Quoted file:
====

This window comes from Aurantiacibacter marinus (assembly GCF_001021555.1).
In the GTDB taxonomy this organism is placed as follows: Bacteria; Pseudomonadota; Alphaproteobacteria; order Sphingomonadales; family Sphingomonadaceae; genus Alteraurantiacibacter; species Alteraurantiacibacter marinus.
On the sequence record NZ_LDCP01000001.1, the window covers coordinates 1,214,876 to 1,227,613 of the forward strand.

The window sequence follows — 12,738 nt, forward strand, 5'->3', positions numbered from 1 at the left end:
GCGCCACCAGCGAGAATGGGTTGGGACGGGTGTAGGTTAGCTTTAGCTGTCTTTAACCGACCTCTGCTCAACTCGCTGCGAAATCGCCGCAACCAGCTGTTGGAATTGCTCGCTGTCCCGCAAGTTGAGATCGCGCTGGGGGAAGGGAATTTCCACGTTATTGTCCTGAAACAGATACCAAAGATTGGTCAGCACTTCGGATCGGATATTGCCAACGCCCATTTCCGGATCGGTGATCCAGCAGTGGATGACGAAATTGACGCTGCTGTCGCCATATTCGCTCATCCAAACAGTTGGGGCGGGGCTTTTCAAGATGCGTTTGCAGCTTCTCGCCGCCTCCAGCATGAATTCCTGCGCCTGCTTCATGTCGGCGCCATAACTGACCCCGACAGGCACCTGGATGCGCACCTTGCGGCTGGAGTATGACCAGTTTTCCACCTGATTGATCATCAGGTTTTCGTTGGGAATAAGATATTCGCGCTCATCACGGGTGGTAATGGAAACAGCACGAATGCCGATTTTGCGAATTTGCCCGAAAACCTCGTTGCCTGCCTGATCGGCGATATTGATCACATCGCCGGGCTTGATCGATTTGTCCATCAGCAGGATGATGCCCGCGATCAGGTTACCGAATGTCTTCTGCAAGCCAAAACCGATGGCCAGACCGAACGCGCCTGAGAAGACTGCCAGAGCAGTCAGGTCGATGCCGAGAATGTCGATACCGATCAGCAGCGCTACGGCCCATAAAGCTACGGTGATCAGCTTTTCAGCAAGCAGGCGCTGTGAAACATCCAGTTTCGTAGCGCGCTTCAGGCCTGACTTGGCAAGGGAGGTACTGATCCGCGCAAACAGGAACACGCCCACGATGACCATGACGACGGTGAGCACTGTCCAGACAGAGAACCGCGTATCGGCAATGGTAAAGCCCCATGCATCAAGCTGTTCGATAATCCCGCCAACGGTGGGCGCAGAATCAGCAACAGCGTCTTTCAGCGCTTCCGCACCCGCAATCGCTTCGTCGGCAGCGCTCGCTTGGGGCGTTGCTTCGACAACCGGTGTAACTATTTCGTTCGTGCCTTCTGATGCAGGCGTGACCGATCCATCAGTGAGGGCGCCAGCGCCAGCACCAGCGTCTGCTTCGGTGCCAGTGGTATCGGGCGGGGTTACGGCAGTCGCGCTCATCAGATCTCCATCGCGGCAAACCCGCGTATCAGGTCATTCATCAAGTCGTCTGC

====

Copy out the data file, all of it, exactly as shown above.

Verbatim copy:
This window comes from Aurantiacibacter marinus (assembly GCF_001021555.1).
In the GTDB taxonomy this organism is placed as follows: Bacteria; Pseudomonadota; Alphaproteobacteria; order Sphingomonadales; family Sphingomonadaceae; genus Alteraurantiacibacter; species Alteraurantiacibacter marinus.
On the sequence record NZ_LDCP01000001.1, the window covers coordinates 1,214,876 to 1,227,613 of the forward strand.

The window sequence follows — 12,738 nt, forward strand, 5'->3', positions numbered from 1 at the left end:
GCGCCACCAGCGAGAATGGGTTGGGACGGGTGTAGGTTAGCTTTAGCTGTCTTTAACCGACCTCTGCTCAACTCGCTGCGAAATCGCCGCAACCAGCTGTTGGAATTGCTCGCTGTCCCGCAAGTTGAGATCGCGCTGGGGGAAGGGAATTTCCACGTTATTGTCCTGAAACAGATACCAAAGATTGGTCAGCACTTCGGATCGGATATTGCCAACGCCCATTTCCGGATCGGTGATCCAGCAGTGGATGACGAAATTGACGCTGCTGTCGCCATATTCGCTCATCCAAACAGTTGGGGCGGGGCTTTTCAAGATGCGTTTGCAGCTTCTCGCCGCCTCCAGCATGAATTCCTGCGCCTGCTTCATGTCGGCGCCATAACTGACCCCGACAGGCACCTGGATGCGCACCTTGCGGCTGGAGTATGACCAGTTTTCCACCTGATTGATCATCAGGTTTTCGTTGGGAATAAGATATTCGCGCTCATCACGGGTGGTAATGGAAACAGCACGAATGCCGATTTTGCGAATTTGCCCGAAAACCTCGTTGCCTGCCTGATCGGCGATATTGATCACATCGCCGGGCTTGATCGATTTGTCCATCAGCAGGATGATGCCCGCGATCAGGTTACCGAATGTCTTCTGCAAGCCAAAACCGATGGCCAGACCGAACGCGCCTGAGAAGACTGCCAGAGCAGTCAGGTCGATGCCGAGAATGTCGATACCGATCAGCAGCGCTACGGCCCATAAAGCTACGGTGATCAGCTTTTCAGCAAGCAGGCGCTGTGAAACATCCAGTTTCGTAGCGCGCTTCAGGCCTGACTTGGCAAGGGAGGTACTGATCCGCGCAAACAGGAACACGCCCACGATGACCATGACGACGGTGAGCACTGTCCAGACAGAGAACCGCGTATCGGCAATGGTAAAGCCCCATGCATCAAGCTGTTCGATAATCCCGCCAACGGTGGGCGCAGAATCAGCAACAGCGTCTTTCAGCGCTTCCGCACCCGCAATCGCTTCGTCGGCAGCGCTCGCTTGGGGCGTTGCTTCGACAACCGGTGTAACTATTTCGTTCGTGCCTTCTGATGCAGGCGTGACCGATCCATCAGTGAGGGCGCCAGCGCCAGCACCAGCGTCTGCTTCGGTGCCAGTGGTATCGGGCGGGGTTACGGCAGTCGCGCTCATCAGATCTCCATCGCGGCAAACCCGCGTATCAGGTCATTCATCAAGTCGTCTGC